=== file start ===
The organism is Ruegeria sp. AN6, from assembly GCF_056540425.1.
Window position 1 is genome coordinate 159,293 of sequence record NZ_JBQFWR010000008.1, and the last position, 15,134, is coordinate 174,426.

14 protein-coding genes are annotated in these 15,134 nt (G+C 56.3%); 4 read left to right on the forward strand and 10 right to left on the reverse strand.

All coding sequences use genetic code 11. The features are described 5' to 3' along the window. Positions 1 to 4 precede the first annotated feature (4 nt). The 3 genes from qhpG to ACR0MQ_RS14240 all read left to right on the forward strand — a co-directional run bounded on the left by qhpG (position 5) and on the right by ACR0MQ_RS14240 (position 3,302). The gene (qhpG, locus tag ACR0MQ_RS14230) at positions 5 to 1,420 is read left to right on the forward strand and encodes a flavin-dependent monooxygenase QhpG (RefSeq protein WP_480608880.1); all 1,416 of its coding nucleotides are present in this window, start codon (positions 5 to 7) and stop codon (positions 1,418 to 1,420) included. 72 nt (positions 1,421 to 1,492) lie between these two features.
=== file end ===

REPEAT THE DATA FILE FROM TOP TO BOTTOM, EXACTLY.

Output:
The organism is Ruegeria sp. AN6, from assembly GCF_056540425.1.
Window position 1 is genome coordinate 159,293 of sequence record NZ_JBQFWR010000008.1, and the last position, 15,134, is coordinate 174,426.

14 protein-coding genes are annotated in these 15,134 nt (G+C 56.3%); 4 read left to right on the forward strand and 10 right to left on the reverse strand.

All coding sequences use genetic code 11. The features are described 5' to 3' along the window. Positions 1 to 4 precede the first annotated feature (4 nt). The 3 genes from qhpG to ACR0MQ_RS14240 all read left to right on the forward strand — a co-directional run bounded on the left by qhpG (position 5) and on the right by ACR0MQ_RS14240 (position 3,302). The gene (qhpG, locus tag ACR0MQ_RS14230) at positions 5 to 1,420 is read left to right on the forward strand and encodes a flavin-dependent monooxygenase QhpG (RefSeq protein WP_480608880.1); all 1,416 of its coding nucleotides are present in this window, start codon (positions 5 to 7) and stop codon (positions 1,418 to 1,420) included. 72 nt (positions 1,421 to 1,492) lie between these two features.